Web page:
Del Quentin Wilbur spend most of the first have of the book trying to make Reagan seem like an American Diety. He bulids up his virtures, and goes as far to say the Cold War would not have been won without Reagan. However, once the details of what happen start to unfold, the book becomes much more fascinating. Wilbur still spends a lot of time making the events seem more like a dramatization of the events because he knows what people are thinking as they say specific lines.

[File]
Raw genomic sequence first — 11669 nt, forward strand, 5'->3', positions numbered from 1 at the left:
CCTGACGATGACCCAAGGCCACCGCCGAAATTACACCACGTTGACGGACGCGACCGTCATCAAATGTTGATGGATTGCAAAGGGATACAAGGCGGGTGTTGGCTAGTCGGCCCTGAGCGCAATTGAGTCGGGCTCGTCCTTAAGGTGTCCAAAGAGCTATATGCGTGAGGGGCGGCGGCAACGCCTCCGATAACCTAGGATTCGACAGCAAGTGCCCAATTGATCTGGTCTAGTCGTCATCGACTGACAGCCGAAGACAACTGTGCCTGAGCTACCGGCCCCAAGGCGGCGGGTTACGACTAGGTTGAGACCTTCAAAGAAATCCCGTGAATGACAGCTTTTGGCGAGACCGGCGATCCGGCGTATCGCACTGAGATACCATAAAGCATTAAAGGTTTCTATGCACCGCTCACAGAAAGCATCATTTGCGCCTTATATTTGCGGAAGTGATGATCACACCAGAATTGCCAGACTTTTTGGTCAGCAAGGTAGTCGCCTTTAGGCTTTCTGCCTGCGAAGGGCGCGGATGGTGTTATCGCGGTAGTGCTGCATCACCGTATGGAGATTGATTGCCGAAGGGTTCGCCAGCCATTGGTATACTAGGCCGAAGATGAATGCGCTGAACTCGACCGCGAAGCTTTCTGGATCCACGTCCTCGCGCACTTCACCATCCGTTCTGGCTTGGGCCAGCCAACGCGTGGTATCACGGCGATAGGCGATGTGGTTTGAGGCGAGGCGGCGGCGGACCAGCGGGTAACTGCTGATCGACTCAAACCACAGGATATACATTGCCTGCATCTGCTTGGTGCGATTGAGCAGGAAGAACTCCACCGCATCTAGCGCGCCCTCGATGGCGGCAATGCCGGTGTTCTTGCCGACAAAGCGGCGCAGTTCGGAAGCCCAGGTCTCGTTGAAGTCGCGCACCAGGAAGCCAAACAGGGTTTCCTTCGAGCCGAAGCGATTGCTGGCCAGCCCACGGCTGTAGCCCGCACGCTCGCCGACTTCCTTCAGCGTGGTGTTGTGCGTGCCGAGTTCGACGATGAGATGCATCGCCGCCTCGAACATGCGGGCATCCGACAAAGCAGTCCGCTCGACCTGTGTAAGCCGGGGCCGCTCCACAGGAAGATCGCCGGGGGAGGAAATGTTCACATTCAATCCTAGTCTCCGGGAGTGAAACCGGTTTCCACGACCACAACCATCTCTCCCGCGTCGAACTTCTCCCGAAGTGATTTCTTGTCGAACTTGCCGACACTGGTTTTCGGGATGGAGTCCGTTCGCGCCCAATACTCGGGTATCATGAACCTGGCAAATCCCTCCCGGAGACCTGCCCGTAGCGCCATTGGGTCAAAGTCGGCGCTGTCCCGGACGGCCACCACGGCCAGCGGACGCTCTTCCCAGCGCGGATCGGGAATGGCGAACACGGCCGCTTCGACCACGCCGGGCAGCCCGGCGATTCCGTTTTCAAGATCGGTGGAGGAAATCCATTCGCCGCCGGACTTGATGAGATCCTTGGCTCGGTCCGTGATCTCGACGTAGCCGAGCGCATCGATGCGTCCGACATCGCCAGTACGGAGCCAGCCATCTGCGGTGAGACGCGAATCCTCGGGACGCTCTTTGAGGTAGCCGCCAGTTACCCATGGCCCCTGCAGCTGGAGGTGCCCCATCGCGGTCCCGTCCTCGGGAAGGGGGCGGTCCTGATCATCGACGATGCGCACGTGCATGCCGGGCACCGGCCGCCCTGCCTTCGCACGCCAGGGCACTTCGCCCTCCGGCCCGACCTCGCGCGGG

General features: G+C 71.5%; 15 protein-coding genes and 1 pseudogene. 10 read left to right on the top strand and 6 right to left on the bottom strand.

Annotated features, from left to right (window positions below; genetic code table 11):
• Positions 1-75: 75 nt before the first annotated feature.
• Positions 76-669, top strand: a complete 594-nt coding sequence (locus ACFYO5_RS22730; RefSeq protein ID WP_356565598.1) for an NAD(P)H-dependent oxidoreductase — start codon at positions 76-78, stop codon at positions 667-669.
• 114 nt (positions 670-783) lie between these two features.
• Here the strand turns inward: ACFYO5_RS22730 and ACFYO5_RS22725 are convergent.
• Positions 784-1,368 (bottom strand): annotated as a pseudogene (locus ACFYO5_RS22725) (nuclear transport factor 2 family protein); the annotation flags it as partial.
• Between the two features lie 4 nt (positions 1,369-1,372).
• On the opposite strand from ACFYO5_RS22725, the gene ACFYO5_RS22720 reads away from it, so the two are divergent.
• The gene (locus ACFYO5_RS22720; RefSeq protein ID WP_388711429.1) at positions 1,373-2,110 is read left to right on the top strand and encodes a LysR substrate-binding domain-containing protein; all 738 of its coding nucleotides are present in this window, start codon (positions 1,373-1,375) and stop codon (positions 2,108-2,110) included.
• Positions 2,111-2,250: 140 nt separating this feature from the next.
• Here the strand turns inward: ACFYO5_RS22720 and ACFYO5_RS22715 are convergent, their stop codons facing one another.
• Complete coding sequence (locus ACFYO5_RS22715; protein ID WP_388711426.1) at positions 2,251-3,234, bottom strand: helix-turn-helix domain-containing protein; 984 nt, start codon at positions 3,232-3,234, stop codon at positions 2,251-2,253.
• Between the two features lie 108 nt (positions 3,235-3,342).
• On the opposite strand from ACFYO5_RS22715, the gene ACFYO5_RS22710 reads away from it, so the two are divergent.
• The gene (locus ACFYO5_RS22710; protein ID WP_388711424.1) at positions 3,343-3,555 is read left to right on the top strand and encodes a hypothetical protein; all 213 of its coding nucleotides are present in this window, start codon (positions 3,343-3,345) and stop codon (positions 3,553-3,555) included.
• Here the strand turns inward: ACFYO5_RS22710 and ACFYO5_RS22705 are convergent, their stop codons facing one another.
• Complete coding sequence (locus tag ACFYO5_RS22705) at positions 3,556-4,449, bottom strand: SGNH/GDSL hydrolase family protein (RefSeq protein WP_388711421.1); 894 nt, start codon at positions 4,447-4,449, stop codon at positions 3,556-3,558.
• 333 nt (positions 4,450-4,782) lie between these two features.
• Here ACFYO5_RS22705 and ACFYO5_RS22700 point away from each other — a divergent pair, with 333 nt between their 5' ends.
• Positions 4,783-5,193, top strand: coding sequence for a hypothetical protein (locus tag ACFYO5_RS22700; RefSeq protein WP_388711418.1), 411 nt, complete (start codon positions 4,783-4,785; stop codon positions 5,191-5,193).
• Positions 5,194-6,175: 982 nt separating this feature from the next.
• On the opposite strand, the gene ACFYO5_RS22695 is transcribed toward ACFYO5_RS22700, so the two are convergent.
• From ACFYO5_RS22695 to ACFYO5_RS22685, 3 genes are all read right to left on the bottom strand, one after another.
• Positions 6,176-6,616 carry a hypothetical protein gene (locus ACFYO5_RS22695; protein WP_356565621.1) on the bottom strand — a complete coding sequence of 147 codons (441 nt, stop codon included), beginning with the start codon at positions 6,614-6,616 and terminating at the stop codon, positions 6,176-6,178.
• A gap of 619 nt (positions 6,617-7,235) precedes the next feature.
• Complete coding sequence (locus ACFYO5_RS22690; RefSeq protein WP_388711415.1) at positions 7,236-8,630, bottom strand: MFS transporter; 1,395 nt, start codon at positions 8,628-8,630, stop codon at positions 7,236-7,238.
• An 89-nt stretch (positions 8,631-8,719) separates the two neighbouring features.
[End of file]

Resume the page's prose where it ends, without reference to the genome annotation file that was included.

This book does an excellent job of reviewing the attempted assassination of President Reagan from a historical point of view. The author adds details and context from the perspective of 30 years later. A few of the medical details are off, but not enough so to alter the story. The only drawback- the story isn't an objective look at Reagan. If all you know about the former president is what you learn from this book, you would think that Mr. Reagan and Nancy were perfect and never made a mis-step. I am supporter, and even I don't buy their wonderfulness in this book. When it comes to the assassination attempt though, Mr. Wilbur does a great job of documenting the roles of all involved and providing details that weren't common knowledge before.